Based on the amount of coverage surrounding the 2016 presidential candidates, you might think you already know a lot about them. They’re willing to discuss their personal attributes on live TV and make numerous speeches all across America about why they’re the best person for the job. In cases like Donald Trump and Hillary Clinton, we know a bit more about them because they’ve been in the spotlight for numerous years – they didn’t just show up on the national stage in the past few months.
For other candidates like Ted Cruz, getting the full picture of the candidate is a little tougher to do. Cruz stepped on to the national stage in 2012 after becoming the surprising Republican candidate in the race for Texas senator. If Cruz ends up beating Donald Trump for the Republican nomination for president, it won’t be the first time he has been on the winning side of a come-from-behind victory.
Though knowing a candidate’s political stances are important, it’s also a good idea to get a semblance of the whole person – who they are when the cameras aren’t rolling, and the characteristics that could help or hurt them in their presidency. With that in mind, take a look at some of the things about Ted Cruz that you won’t necessarily find out from a debate or a stump speech.
1. He can debate with the best of them
Most people think the current three-hour televised debates are already too long, but Cruz likely wouldn’t have a problem if they were extended even beyond that time limit. Cruz spent most of his college years in pseudo practice rounds for the debates and speeches he would make later in life, first as the solicitor general for Texas, arguing cases before the Supreme Court. In 1992 while at Princeton, Cruz was speaker of the year, team of the year with fellow debater Dave Panton, the national championship top speaker, and the North American Debating Championship top speaker.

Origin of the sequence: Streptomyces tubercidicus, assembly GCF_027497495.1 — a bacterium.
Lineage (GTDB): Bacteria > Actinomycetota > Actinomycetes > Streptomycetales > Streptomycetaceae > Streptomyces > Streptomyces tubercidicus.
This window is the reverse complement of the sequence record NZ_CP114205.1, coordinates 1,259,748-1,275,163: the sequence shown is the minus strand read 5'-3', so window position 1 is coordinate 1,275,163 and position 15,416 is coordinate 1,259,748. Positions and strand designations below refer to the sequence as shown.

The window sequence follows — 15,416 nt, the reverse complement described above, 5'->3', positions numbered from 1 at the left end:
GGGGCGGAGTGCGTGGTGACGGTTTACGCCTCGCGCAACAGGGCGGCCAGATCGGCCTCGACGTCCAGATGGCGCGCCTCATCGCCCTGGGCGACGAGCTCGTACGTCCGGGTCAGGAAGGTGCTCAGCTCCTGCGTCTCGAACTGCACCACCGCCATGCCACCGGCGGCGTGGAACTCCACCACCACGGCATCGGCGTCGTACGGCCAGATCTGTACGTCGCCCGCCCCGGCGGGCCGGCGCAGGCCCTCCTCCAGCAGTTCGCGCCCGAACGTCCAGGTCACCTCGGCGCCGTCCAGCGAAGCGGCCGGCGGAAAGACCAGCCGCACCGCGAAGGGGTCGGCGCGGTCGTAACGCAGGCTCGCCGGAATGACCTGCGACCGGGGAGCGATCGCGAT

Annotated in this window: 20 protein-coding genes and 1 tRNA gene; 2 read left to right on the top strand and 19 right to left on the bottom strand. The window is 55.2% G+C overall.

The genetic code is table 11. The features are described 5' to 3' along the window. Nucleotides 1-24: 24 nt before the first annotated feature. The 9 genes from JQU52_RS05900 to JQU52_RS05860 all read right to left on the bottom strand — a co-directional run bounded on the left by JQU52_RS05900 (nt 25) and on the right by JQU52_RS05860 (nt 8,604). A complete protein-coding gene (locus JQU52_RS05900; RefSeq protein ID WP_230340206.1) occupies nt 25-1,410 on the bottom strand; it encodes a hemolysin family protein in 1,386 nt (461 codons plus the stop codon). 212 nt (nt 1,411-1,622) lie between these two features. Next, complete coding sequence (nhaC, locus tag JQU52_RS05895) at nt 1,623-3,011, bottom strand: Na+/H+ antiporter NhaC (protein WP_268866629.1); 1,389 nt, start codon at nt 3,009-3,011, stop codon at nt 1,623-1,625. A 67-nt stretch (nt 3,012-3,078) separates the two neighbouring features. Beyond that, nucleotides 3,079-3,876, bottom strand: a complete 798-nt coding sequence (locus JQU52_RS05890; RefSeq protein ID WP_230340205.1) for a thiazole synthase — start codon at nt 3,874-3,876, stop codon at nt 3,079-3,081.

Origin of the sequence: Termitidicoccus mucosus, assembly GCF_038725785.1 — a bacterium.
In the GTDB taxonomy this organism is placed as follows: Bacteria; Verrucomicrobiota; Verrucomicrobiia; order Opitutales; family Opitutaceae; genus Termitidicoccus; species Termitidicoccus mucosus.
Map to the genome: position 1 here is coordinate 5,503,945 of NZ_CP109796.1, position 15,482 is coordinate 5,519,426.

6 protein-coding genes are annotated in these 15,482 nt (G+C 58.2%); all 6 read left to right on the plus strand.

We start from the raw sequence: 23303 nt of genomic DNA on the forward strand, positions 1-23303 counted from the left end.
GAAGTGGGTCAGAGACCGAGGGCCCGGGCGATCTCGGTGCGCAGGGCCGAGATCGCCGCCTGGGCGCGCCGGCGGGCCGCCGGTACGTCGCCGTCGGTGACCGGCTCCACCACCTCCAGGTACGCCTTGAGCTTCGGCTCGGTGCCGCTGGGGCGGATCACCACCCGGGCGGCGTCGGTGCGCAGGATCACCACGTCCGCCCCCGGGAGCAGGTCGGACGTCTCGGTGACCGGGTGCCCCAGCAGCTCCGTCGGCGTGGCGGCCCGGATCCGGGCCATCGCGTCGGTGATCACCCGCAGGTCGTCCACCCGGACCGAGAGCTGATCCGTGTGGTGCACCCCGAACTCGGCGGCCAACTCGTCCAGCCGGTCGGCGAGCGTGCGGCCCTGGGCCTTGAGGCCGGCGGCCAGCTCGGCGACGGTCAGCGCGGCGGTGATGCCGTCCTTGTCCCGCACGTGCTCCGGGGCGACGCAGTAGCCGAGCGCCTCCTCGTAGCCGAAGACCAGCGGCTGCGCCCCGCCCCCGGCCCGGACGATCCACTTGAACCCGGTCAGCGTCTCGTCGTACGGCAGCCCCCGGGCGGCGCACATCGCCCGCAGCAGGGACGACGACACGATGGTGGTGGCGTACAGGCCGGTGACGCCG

Those honed skills have undoubtedly come in handy during his career as a litigator and as a politician, perhaps most notably during his 2013 speech before the Senate as an argument for defunding the Affordable Care Act. The speech was 21 hours and 19 minutes long, included Dr. Seuss-like commentary for his daughters’ sake, and is the fourth-longest Senate speech (or “filibuster,” depending on your definition) on the books.
He also rarely, if ever, utters “um” during public speaking engagements.
2. He has an excellent memory
If you tell Cruz something once, don’t expect him to forget it. Cruz has apparently told radio talk show host Glenn Beck that he has an audiographic memory, which allows someone to remember things he’s heard with near perfect recall. It could be a conversation or a text read out loud, but in either case it boosts his speaking and debating skills. In fact, it’s this memory that Cruz credits with the reason why he called out Majority Leader Mitch McConnell for lying about a trade deal in July 2015.
Having perfect eidetic (photographic) memory is often disputed, and it’s unlikely that having perfect audiographic memory is foolproof, either. However, that same skill is attributed to Truman Capote and Bing Crosby, among others, and would certainly be a help in remembering facts and details. The Wall Street Journal calls Cruz’s skill a “near-photographic memory,” and reports Cruz used it to memorize the speeches of Ronald Reagan, also traveling the state of Texas to recite the Constitution at various rotary clubs.